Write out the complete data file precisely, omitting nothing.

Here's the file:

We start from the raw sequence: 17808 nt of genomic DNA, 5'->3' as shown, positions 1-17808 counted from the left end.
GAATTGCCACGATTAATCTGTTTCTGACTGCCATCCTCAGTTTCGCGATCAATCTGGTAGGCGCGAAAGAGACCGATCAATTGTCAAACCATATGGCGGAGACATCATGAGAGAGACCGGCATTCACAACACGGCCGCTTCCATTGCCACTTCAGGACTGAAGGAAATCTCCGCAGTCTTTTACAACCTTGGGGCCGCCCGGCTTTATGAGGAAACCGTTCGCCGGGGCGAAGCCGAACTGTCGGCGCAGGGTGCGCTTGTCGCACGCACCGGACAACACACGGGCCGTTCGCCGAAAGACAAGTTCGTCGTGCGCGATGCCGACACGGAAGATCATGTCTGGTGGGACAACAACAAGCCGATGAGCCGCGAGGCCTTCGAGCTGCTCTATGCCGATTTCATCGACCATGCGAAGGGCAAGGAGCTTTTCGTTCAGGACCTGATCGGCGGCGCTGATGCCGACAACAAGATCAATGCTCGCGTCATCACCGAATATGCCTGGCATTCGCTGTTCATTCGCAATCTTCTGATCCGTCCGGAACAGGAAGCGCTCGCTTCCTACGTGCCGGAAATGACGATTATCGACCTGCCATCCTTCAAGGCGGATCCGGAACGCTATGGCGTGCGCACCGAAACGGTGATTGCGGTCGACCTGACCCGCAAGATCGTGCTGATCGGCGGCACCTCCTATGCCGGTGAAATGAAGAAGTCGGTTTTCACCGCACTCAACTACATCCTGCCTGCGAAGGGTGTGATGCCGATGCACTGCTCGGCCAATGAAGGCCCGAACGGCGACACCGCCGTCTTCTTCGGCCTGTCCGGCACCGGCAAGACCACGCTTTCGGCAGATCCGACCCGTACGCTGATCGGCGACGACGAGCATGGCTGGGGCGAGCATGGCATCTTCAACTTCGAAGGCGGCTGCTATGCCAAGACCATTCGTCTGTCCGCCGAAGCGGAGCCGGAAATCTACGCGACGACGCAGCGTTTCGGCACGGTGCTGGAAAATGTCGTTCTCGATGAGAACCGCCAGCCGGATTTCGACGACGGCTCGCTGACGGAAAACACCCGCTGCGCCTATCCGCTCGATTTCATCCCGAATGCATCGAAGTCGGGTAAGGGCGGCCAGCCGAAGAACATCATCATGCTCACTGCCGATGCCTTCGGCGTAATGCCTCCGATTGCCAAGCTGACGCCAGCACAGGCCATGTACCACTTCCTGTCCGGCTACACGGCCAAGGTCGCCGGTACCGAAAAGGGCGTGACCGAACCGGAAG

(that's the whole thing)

We start from the raw sequence: 17808 nt of genomic DNA, 5'->3' as shown, positions 1-17808 counted from the left end.
GAATTGCCACGATTAATCTGTTTCTGACTGCCATCCTCAGTTTCGCGATCAATCTGGTAGGCGCGAAAGAGACCGATCAATTGTCAAACCATATGGCGGAGACATCATGAGAGAGACCGGCATTCACAACACGGCCGCTTCCATTGCCACTTCAGGACTGAAGGAAATCTCCGCAGTCTTTTACAACCTTGGGGCCGCCCGGCTTTATGAGGAAACCGTTCGCCGGGGCGAAGCCGAACTGTCGGCGCAGGGTGCGCTTGTCGCACGCACCGGACAACACACGGGCCGTTCGCCGAAAGACAAGTTCGTCGTGCGCGATGCCGACACGGAAGATCATGTCTGGTGGGACAACAACAAGCCGATGAGCCGCGAGGCCTTCGAGCTGCTCTATGCCGATTTCATCGACCATGCGAAGGGCAAGGAGCTTTTCGTTCAGGACCTGATCGGCGGCGCTGATGCCGACAACAAGATCAATGCTCGCGTCATCACCGAATATGCCTGGCATTCGCTGTTCATTCGCAATCTTCTGATCCGTCCGGAACAGGAAGCGCTCGCTTCCTACGTGCCGGAAATGACGATTATCGACCTGCCATCCTTCAAGGCGGATCCGGAACGCTATGGCGTGCGCACCGAAACGGTGATTGCGGTCGACCTGACCCGCAAGATCGTGCTGATCGGCGGCACCTCCTATGCCGGTGAAATGAAGAAGTCGGTTTTCACCGCACTCAACTACATCCTGCCTGCGAAGGGTGTGATGCCGATGCACTGCTCGGCCAATGAAGGCCCGAACGGCGACACCGCCGTCTTCTTCGGCCTGTCCGGCACCGGCAAGACCACGCTTTCGGCAGATCCGACCCGTACGCTGATCGGCGACGACGAGCATGGCTGGGGCGAGCATGGCATCTTCAACTTCGAAGGCGGCTGCTATGCCAAGACCATTCGTCTGTCCGCCGAAGCGGAGCCGGAAATCTACGCGACGACGCAGCGTTTCGGCACGGTGCTGGAAAATGTCGTTCTCGATGAGAACCGCCAGCCGGATTTCGACGACGGCTCGCTGACGGAAAACACCCGCTGCGCCTATCCGCTCGATTTCATCCCGAATGCATCGAAGTCGGGTAAGGGCGGCCAGCCGAAGAACATCATCATGCTCACTGCCGATGCCTTCGGCGTAATGCCTCCGATTGCCAAGCTGACGCCAGCACAGGCCATGTACCACTTCCTGTCCGGCTACACGGCCAAGGTCGCCGGTACCGAAAAGGGCGTGACCGAACCGGAAG